Ideas have consequences that can impact the everyday world

Published 12:00 am Saturday, May 14, 2011

Everybody has a worldview. Simply put, it’s how you view the world. Your viewpoint is based on what you believe. Everything people think and say communicates their worldview.

“Today, many think that it does not matter what a man believes, but it does. What a man believes tells him what the world is for,” Richard Weaver writes in his book, Ideas Have Consequences. The consequences of ideas can impact the world – for good or for evil.

Several years ago I read about an Egyptian writer named Sayyid Qutb (pronounced KUH-tahb).  According to a 2003 New York Times Magazine article written by Paul Berman, Qutb memorized the Koran by age 10, and later, was educated at a college in Cai-ro. Then, he became interested in socialism and literature in the 1920s and 1930s, reading authors like Frederick Nietzsche – whose writings reportedly inspired Hitler’s Nazi Party.

Qutb came to the U.S. in the late 1940s and earned a master’s degree from Colorado State College of Education, located in Greeley, Colo.  He wrote a book titled, The America I Have Seen, in which he denounced what he saw as our country’s decadence – that pales in comparison to today’s sexualized culture.

Qutb became a leader of the fundamentalist Muslim Brotherhood on his return to Egypt.  Following the 1952 overthrow of Egypt’s monarchy, the new ruler, Colonel Nasser, cracked down on the Muslim Brotherhood after an assassination attempt on his life and put Qutb in prison for more than 10 years. Qutb was executed in 1966.

While in prison, Qutb continued writing. His papers were smuggled out of jail. He wrote a multi-volume commentary on the Koran that was published four years after his death.

Chuck Colson states in his book The Faith that Qutb “called on the Muslim world to bring about universal salvation through imposing” Islamic law everywhere, sacrificing themselves to bring about the demise of Western civilization.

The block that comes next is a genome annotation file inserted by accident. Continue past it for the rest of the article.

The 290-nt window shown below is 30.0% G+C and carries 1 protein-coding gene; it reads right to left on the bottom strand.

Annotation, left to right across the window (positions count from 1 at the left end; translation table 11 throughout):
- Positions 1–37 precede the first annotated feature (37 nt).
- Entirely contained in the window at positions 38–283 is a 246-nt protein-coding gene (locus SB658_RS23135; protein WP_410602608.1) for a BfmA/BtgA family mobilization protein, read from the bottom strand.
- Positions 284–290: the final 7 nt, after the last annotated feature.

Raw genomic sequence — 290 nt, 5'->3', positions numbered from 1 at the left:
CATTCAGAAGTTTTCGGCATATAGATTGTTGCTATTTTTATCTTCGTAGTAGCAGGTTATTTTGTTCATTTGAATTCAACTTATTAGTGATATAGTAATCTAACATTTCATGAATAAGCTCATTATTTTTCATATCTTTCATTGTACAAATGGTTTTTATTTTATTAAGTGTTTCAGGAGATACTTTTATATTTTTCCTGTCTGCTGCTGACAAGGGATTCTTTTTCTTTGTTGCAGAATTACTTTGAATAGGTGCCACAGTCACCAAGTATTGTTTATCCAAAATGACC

Qutb’s brother, Muhammad, fled Egypt and became a university professor in Saudi Arabia, where he taught his brother’s beliefs. Who was one of the students who believed Qutb’s radical ideas? Osama bin Laden. We know what this worldview led him to do.

Your worldview and my worldview matter. It’s vital to the survival of our way of life that we know what we believe and why it matters that it is a Biblical worldview.

Respected leaders of Christianity such as Colson have said we are seeing a “clash of civilizations,” not just with radical Islam, but also Secular Naturalism, the New Age, Eastern Religions and Postmodernism.

The Colson Center for Christian Worldview has developed a four-part worldview grid (Charles_Colson_four-part_grid.pdf) with these universal questions for analyzing various worldviews – Where did I come from? What’s wrong with the world? Is there a solution? What is my purpose?

Christianity is the only worldview that offers grace and hope. It’s based on God’s revelation of Himself through Scripture. Christianity gives us a lens to see all of life through God’s eyes. That lens is the Bible.

This best-selling book of all time has made the greatest impact on our world. It tells us, “God so loved the world that He gave His one and only Son, that whoever believes in Him shall not perish but have eternal life” (John 3:16 NIV).

Chuck Colson has written, “Christianity is a worldview that speaks to every area of life …if we don’t know what we believe – even what Christianity is – how can we live it and defend it?”  What you believe and why you believe it can change the world.